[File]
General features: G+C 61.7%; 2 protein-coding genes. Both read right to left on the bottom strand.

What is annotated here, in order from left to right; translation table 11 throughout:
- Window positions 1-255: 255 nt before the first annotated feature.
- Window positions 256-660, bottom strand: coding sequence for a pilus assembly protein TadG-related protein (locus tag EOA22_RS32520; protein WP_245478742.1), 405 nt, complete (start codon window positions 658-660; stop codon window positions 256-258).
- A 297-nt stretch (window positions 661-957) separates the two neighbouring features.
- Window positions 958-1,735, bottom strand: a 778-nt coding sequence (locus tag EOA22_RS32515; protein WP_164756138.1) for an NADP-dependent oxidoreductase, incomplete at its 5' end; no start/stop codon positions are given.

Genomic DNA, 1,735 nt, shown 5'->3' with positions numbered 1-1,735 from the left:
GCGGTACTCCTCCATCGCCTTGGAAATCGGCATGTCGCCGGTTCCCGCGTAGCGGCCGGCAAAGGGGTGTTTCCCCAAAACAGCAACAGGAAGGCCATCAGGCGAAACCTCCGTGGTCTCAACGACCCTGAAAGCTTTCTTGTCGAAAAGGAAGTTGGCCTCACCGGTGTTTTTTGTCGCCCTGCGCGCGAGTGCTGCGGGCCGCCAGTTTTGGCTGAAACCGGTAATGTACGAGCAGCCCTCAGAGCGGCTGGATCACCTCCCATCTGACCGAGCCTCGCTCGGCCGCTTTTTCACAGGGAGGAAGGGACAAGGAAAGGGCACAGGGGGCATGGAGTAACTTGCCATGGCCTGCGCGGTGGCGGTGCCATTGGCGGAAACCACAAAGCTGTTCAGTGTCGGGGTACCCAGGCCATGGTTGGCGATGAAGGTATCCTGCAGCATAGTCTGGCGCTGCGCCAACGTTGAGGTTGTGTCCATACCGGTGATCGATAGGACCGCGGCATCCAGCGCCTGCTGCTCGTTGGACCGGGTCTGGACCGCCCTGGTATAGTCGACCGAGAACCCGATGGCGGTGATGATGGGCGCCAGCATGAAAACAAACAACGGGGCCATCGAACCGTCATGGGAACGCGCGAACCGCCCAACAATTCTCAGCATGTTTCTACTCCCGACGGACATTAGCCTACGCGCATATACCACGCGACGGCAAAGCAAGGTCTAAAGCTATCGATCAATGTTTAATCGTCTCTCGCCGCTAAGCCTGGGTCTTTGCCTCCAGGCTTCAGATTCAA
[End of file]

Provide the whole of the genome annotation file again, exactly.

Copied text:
General features: G+C 61.7%; 2 protein-coding genes. Both read right to left on the bottom strand.

What is annotated here, in order from left to right; translation table 11 throughout:
- Window positions 1-255: 255 nt before the first annotated feature.
- Window positions 256-660, bottom strand: coding sequence for a pilus assembly protein TadG-related protein (locus tag EOA22_RS32520; protein WP_245478742.1), 405 nt, complete (start codon window positions 658-660; stop codon window positions 256-258).
- A 297-nt stretch (window positions 661-957) separates the two neighbouring features.
- Window positions 958-1,735, bottom strand: a 778-nt coding sequence (locus tag EOA22_RS32515; protein WP_164756138.1) for an NADP-dependent oxidoreductase, incomplete at its 5' end; no start/stop codon positions are given.

Genomic DNA, 1,735 nt, shown 5'->3' with positions numbered 1-1,735 from the left:
GCGGTACTCCTCCATCGCCTTGGAAATCGGCATGTCGCCGGTTCCCGCGTAGCGGCCGGCAAAGGGGTGTTTCCCCAAAACAGCAACAGGAAGGCCATCAGGCGAAACCTCCGTGGTCTCAACGACCCTGAAAGCTTTCTTGTCGAAAAGGAAGTTGGCCTCACCGGTGTTTTTTGTCGCCCTGCGCGCGAGTGCTGCGGGCCGCCAGTTTTGGCTGAAACCGGTAATGTACGAGCAGCCCTCAGAGCGGCTGGATCACCTCCCATCTGACCGAGCCTCGCTCGGCCGCTTTTTCACAGGGAGGAAGGGACAAGGAAAGGGCACAGGGGGCATGGAGTAACTTGCCATGGCCTGCGCGGTGGCGGTGCCATTGGCGGAAACCACAAAGCTGTTCAGTGTCGGGGTACCCAGGCCATGGTTGGCGATGAAGGTATCCTGCAGCATAGTCTGGCGCTGCGCCAACGTTGAGGTTGTGTCCATACCGGTGATCGATAGGACCGCGGCATCCAGCGCCTGCTGCTCGTTGGACCGGGTCTGGACCGCCCTGGTATAGTCGACCGAGAACCCGATGGCGGTGATGATGGGCGCCAGCATGAAAACAAACAACGGGGCCATCGAACCGTCATGGGAACGCGCGAACCGCCCAACAATTCTCAGCATGTTTCTACTCCCGACGGACATTAGCCTACGCGCATATACCACGCGACGGCAAAGCAAGGTCTAAAGCTATCGATCAATGTTTAATCGTCTCTCGCCGCTAAGCCTGGGTCTTTGCCTCCAGGCTTCAGATTCAA